Anthony Pryer
BBC Music Magazine
June 2016

If you have heard of the Spanish composer Alonso Lobo (1553-1617) at all, the chances are that it is for his tremendously beautiful motet Versa est in Luctum—the subject of several recordings, none more ravishing than that by the group Tenebrae (Signum, 2011). Here are some more substantial pieces: a Mass published in 1602, based on a motet by his teacher Guerrero; a set of Lamentations which survive only in a copy from 1772; and two motets, one of which (Regina caeli) has had its missing text supplied and recorded here for the first time.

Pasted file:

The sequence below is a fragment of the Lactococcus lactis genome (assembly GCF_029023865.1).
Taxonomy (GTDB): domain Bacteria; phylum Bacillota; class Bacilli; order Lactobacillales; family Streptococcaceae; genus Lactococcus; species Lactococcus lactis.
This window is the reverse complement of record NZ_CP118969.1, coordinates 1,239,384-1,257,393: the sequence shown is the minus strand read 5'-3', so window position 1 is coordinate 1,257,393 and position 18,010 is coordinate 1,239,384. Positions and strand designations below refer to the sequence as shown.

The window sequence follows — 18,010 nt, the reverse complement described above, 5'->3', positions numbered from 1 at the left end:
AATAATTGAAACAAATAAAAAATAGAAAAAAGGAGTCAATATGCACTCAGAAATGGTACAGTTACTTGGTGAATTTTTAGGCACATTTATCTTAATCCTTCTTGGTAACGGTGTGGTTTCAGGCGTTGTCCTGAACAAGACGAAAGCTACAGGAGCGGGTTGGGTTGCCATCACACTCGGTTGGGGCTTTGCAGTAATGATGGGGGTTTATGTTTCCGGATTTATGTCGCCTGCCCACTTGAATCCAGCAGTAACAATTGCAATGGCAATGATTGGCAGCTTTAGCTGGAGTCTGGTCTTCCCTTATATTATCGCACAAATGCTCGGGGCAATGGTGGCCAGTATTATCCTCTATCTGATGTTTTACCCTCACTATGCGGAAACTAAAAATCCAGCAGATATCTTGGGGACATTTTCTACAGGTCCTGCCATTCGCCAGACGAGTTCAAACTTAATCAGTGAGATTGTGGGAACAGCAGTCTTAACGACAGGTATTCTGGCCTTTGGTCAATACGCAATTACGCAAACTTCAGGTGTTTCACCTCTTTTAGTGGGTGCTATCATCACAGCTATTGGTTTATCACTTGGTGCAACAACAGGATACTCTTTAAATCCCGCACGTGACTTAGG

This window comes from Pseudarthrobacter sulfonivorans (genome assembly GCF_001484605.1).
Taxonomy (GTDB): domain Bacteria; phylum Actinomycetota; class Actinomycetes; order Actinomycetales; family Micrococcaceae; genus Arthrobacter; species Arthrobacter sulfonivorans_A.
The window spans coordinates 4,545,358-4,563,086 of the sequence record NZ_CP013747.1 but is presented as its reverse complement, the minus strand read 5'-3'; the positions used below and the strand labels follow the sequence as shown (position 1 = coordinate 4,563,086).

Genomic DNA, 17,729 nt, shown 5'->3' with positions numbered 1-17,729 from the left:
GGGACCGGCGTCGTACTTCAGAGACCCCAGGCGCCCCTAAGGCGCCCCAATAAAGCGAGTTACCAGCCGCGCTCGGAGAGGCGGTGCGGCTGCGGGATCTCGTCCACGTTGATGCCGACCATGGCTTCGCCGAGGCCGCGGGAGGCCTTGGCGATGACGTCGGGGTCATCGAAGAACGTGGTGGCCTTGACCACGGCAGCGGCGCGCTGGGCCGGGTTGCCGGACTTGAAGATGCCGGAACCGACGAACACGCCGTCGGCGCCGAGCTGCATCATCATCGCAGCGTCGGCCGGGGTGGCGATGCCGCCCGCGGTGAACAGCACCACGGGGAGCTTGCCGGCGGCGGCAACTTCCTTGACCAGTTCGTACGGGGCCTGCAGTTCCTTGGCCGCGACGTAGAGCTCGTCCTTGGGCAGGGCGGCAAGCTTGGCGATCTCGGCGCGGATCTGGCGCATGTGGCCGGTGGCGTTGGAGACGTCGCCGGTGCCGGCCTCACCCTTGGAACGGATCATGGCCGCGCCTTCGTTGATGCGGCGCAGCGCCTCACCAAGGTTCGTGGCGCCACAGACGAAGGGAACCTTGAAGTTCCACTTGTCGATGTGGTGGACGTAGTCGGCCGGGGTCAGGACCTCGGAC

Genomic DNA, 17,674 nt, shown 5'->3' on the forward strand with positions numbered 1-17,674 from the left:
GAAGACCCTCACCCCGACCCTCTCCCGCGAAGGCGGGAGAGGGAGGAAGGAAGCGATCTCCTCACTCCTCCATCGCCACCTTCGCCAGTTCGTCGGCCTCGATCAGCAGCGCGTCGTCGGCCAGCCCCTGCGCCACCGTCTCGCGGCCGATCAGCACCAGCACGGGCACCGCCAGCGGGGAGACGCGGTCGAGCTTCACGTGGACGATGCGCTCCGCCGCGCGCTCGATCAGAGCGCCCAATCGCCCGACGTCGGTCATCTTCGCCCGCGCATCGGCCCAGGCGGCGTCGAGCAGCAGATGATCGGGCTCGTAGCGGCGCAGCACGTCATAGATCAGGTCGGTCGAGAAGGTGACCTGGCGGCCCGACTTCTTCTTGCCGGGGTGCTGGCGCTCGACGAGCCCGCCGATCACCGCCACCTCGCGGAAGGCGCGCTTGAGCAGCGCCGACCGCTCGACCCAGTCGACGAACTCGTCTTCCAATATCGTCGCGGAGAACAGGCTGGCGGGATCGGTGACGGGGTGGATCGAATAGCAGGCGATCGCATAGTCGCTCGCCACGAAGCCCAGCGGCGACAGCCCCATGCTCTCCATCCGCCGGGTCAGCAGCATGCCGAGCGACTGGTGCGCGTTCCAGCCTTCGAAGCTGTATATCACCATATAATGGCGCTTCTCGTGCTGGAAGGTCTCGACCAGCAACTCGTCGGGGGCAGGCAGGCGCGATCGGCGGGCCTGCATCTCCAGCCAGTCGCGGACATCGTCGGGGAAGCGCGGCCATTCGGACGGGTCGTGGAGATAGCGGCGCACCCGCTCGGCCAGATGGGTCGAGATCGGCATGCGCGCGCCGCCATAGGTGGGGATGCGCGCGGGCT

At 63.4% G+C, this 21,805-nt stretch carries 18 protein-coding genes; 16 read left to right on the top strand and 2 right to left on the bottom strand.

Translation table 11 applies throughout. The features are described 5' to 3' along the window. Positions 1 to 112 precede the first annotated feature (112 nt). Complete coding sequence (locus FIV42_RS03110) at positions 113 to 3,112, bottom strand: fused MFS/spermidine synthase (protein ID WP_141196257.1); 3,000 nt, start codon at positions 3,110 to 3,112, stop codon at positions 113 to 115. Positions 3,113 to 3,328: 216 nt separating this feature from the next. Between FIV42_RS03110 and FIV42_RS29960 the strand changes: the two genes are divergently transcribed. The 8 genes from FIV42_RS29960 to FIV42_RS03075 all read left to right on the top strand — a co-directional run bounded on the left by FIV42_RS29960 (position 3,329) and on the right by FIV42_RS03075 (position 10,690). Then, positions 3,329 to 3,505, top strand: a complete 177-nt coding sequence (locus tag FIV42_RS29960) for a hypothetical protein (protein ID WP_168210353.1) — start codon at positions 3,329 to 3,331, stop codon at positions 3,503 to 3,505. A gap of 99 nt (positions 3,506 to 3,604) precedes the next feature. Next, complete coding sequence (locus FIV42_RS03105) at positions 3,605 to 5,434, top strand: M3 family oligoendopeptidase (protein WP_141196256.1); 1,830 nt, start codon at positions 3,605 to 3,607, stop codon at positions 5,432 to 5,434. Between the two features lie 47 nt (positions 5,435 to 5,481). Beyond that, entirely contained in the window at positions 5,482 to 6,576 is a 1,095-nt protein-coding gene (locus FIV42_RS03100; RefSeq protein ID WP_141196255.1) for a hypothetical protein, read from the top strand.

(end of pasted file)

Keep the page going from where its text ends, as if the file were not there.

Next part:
It is not an easy task for this large choir to negotiate the intricate polyphony, and the middle-distance resonance of the recording does little to aid clarity of texture or the projection fo the words. Westminster Cathedral Choir is at its best in large-scale drama of the Credo of the mass, and its contrasts between the opening declamation of belief, a more subdued presentation at 'Et incarnatus est', and the triumphalism of 'Et resurrexit'. The singers' robustness is less appropriate in Guerrero's account of the visit of the Marys to Christ's tomb (the motet Maria Magdalene), though they discover a truly moving spaciousness in O quam suavis est. As usual with this choir, the upper voices have a focus and control sometimes lacking in the lower ones. Overall though, a convincing introduction to a neglected composer.